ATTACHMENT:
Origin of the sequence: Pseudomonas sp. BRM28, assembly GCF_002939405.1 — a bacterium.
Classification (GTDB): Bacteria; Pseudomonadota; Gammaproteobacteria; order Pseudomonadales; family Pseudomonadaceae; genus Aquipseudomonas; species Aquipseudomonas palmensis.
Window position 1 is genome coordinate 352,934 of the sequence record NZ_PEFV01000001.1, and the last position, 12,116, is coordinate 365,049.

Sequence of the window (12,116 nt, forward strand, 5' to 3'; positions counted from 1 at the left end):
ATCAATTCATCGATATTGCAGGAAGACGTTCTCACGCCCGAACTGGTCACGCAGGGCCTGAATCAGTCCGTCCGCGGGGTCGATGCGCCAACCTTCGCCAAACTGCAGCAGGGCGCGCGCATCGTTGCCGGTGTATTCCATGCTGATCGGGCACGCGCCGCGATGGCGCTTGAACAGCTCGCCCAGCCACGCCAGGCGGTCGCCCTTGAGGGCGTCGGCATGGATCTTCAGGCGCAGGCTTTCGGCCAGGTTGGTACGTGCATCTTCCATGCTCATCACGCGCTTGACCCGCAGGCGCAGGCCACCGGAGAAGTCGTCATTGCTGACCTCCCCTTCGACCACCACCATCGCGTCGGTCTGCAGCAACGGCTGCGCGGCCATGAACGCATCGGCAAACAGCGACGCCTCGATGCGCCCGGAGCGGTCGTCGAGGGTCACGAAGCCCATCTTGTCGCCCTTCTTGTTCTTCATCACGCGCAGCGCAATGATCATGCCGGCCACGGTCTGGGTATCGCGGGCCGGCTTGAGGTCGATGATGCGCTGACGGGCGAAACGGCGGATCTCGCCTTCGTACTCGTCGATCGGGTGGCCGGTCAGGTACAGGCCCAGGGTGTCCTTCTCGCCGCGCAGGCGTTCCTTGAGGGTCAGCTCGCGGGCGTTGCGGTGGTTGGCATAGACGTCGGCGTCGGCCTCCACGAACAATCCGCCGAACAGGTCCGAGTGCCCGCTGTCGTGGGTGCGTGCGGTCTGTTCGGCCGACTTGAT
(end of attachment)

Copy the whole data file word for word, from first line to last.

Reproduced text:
Origin of the sequence: Pseudomonas sp. BRM28, assembly GCF_002939405.1 — a bacterium.
Classification (GTDB): Bacteria; Pseudomonadota; Gammaproteobacteria; order Pseudomonadales; family Pseudomonadaceae; genus Aquipseudomonas; species Aquipseudomonas palmensis.
Window position 1 is genome coordinate 352,934 of the sequence record NZ_PEFV01000001.1, and the last position, 12,116, is coordinate 365,049.

Sequence of the window (12,116 nt, forward strand, 5' to 3'; positions counted from 1 at the left end):
ATCAATTCATCGATATTGCAGGAAGACGTTCTCACGCCCGAACTGGTCACGCAGGGCCTGAATCAGTCCGTCCGCGGGGTCGATGCGCCAACCTTCGCCAAACTGCAGCAGGGCGCGCGCATCGTTGCCGGTGTATTCCATGCTGATCGGGCACGCGCCGCGATGGCGCTTGAACAGCTCGCCCAGCCACGCCAGGCGGTCGCCCTTGAGGGCGTCGGCATGGATCTTCAGGCGCAGGCTTTCGGCCAGGTTGGTACGTGCATCTTCCATGCTCATCACGCGCTTGACCCGCAGGCGCAGGCCACCGGAGAAGTCGTCATTGCTGACCTCCCCTTCGACCACCACCATCGCGTCGGTCTGCAGCAACGGCTGCGCGGCCATGAACGCATCGGCAAACAGCGACGCCTCGATGCGCCCGGAGCGGTCGTCGAGGGTCACGAAGCCCATCTTGTCGCCCTTCTTGTTCTTCATCACGCGCAGCGCAATGATCATGCCGGCCACGGTCTGGGTATCGCGGGCCGGCTTGAGGTCGATGATGCGCTGACGGGCGAAACGGCGGATCTCGCCTTCGTACTCGTCGATCGGGTGGCCGGTCAGGTACAGGCCCAGGGTGTCCTTCTCGCCGCGCAGGCGTTCCTTGAGGGTCAGCTCGCGGGCGTTGCGGTGGTTGGCATAGACGTCGGCGTCGGCCTCCACGAACAATCCGCCGAACAGGTCCGAGTGCCCGCTGTCGTGGGTGCGTGCGGTCTGTTCGGCCGACTTGAT